(By July Johnson)
In the West we tend to associate Brahmacharya with the concept of celibacy, or abstinence. For obvious reasons, the majority of us do not feel too keenly drawn to this idea. But this interpretation of the 4th Yama is over-simplified and not true to the real meaning and intent of Brahmacharya.
When we take the time to uncover the deeper meaning of Brahmacharya, a more realistic and palatable interpretation comes into view, one that is manageable for modern day yogis and yoginis. Put simply, Brahmacharya asks us to avoid excess. Non-excess is not exactly the same as restraint or denial, but rather it is the awareness and knowledge of what is “enough.” It’s Goldilocks. Not too much (excess), not too little (deprivation), but “just right.” There is no need for more; when we are perfectly full, we know to stop. Having found this state of “just right,” we can enjoy it and be in the moment with it, fully aware and in awe of its sweet and simple perfection.
When we practice Brahmacharya we begin to tame our tendency toward overindulgence. We learn to be in the moment exquisitely so we’re better able to find that “just right” place. Whether we tend to over-indulge with food, sex, work, TV, entertainment, or exercise—and the list can go on and on—we learn to reign ourselves in and observe when enough is simply enough. We are called to find that moment of “just right” and to stop there, realizing that to go even one step further begins the downward slide into excess.
The practice of integrating Brahmacharya into our daily lives is not asking us to avoid enjoyment, quite the opposite. Non-excess is not the same as non-enjoyment! Brahmacharya is actually a path toward finding satisfaction in simple pleasures. Think of the simple and pure pleasure of feeling the sun on your back (not the scalding, excessive heat of a sunburn) or the soft caress of the wind on your cheek (not the excessive blustery wind that knocks you off balance and sends your hat sailing). It’s the beautiful pleasure of laughing with an old friend and seeing the joy in smiles being shared. It’s enjoying a meal thoughtfully and mindfully and knowing when we are full. It’s working until the work is complete, but not burning the candle at both ends and sacrificing time with family and friends. When our hearts are full of innate pleasures, they open in awe and wonder. When we are grateful for “what is,” a sense of wonder engulfs us in each and every ordinary day. When our hearts are so full and complete, there is no need for anything more; no need for excess. In her book The Yamas & Niyamas: Exploring Yoga’s Ethical Practice, Deborah Adele refers to Brahmacharya as a call “to leave greed and excess behind and walk in this world with wonder and awe, practicing non-excess and attending to each moment as holy.” She says that Brahmacharya is the art and practice of “seeing the sacred in the ordinary and the ordinary in the sacred.”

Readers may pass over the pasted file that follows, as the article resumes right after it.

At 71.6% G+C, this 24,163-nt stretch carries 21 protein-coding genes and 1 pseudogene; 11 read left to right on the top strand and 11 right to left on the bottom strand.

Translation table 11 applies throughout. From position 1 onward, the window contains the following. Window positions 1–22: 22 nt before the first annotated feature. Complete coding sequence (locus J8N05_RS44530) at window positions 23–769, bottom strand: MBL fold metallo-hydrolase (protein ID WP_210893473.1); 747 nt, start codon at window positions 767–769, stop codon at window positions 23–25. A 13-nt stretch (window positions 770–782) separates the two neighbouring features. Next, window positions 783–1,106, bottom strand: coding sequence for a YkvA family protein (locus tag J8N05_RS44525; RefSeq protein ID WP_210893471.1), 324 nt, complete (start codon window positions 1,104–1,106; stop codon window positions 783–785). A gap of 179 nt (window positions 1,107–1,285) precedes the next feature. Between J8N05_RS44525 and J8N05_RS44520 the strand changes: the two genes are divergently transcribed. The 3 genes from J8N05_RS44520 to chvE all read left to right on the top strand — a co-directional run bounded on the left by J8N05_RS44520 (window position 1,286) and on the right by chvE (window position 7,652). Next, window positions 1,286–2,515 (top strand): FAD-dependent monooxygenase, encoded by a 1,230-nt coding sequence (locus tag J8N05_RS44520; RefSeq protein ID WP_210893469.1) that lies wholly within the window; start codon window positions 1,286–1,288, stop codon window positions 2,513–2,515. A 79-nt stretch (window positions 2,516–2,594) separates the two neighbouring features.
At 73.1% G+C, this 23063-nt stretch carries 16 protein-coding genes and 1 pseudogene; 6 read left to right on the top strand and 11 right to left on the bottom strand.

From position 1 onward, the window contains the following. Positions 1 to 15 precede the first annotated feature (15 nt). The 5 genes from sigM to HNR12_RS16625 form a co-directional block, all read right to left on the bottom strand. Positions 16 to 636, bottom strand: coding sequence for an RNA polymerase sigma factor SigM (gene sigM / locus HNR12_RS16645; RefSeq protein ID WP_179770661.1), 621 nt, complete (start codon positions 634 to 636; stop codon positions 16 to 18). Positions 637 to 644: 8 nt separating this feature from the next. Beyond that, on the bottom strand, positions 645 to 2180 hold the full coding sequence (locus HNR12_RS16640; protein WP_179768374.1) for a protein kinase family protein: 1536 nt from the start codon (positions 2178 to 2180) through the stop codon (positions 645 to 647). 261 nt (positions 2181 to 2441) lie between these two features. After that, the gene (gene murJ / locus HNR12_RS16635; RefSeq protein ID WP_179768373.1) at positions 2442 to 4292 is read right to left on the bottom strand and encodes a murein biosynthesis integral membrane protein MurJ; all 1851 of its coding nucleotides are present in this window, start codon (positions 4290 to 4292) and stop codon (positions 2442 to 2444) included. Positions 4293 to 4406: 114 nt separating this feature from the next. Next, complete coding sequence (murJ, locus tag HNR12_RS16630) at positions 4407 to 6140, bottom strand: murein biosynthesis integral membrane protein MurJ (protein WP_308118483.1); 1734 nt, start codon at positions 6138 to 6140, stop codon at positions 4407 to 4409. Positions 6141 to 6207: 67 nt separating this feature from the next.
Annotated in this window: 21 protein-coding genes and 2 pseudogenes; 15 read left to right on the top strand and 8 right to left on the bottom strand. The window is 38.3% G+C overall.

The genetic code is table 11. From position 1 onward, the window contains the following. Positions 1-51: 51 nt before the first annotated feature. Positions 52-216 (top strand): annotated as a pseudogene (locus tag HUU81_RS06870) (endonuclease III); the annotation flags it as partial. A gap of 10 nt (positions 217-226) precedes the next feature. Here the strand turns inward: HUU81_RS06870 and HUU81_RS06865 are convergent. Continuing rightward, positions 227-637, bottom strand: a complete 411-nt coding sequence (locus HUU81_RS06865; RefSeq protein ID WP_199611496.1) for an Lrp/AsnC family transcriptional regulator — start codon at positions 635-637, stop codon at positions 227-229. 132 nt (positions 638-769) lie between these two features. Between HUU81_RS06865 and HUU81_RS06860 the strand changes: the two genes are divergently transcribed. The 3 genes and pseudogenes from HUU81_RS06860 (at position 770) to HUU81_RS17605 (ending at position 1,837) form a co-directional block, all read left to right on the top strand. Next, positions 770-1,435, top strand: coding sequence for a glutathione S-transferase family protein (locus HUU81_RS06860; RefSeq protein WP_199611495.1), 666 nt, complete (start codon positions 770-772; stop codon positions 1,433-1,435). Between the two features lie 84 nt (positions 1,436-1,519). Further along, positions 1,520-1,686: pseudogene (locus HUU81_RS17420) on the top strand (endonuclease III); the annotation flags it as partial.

As you enter into the new month of June and the jump into the summer season, we invite you to explore how you can integrate Brahmacharya into your life. It’ll take slowing down, looking around, breathing deeply, and seeing the world around you with your heart and your eyes wide open. Come to think of it, all of that sounds pretty good! Let’s jump in!